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A systems approach to fight child labour and boost economic development

"The systems approach aims to address the underlying reasons why a problem exists in a sector, which means understanding and tackling the issues that create problems in the first place. It focuses on selected sectors (be they commodities, like the soybean value chain, or whole sectors like construction) to address specific decent work deficits. To achieve this, projects invest in promising innovations, involving existing public and private stakeholders that can spur more inclusive growth.”

The International Labour Organization recently published a new report on adopting a systems lens to identify the economic root causes of child labour. The brief aims to provide technical guidance on how a systems lens can be used to determine and asses the economic root causes of child labour induced by poverty.

The systemic causes of child labour

The root causes of child labour are complex, and extend far beyond a single supply chain, they are often interlinked and context specific. The ILO Lab has identified three major root causes of child labour, such as including lack of implementation of policies and regulations, the business environment and the socio-economic pressures faced by families. A systems approach can help us to understand the risk of child labour and gaps relative to mitigating measures in policy or in the value chain. Using the following 6 step process, we are able to integrate a systemic lens and around this create remediation at every level.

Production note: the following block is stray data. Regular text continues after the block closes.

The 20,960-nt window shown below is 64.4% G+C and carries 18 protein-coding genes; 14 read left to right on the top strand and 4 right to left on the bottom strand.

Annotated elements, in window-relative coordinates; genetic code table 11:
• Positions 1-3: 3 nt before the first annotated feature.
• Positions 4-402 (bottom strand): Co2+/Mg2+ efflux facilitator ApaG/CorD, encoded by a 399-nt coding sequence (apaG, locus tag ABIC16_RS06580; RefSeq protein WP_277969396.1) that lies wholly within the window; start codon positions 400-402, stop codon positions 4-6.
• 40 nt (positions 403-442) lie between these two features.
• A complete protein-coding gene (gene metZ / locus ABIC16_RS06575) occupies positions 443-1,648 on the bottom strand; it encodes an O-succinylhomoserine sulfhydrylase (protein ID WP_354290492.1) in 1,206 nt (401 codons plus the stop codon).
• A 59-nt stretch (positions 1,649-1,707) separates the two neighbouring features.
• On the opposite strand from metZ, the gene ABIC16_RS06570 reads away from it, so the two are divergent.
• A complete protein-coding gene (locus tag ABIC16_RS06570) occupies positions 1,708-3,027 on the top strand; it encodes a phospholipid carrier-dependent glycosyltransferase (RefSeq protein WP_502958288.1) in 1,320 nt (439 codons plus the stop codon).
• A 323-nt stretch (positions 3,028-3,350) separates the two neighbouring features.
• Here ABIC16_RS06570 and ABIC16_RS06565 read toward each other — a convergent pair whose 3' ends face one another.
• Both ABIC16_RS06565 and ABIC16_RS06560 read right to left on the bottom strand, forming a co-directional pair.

1. Building a socio-economic profile of households at risk of child labour
    1. Mapping the value chain where child labour is present to include a wide array of public and private stakeholders to address the issue
    1. Analysing the systemic functions around the value chain including both business and social functions to ensure that these meet the standards required to prevent families from falling into poverty
    1. Using the prior steps, you can now identify the root causes of the economic determinants leading to child labour in the value chain
    1. Prioritise a field-based research to identify actors’ incentives, capacities and power in the value chain.
    1. Use a participatory approach, inclusive of the private sector. Child labour projects find it critical to involve key private players at the outset. This approach is conducive to raising awareness on child labour risks and encourages engagement throughout.

Download the ILO report to find out more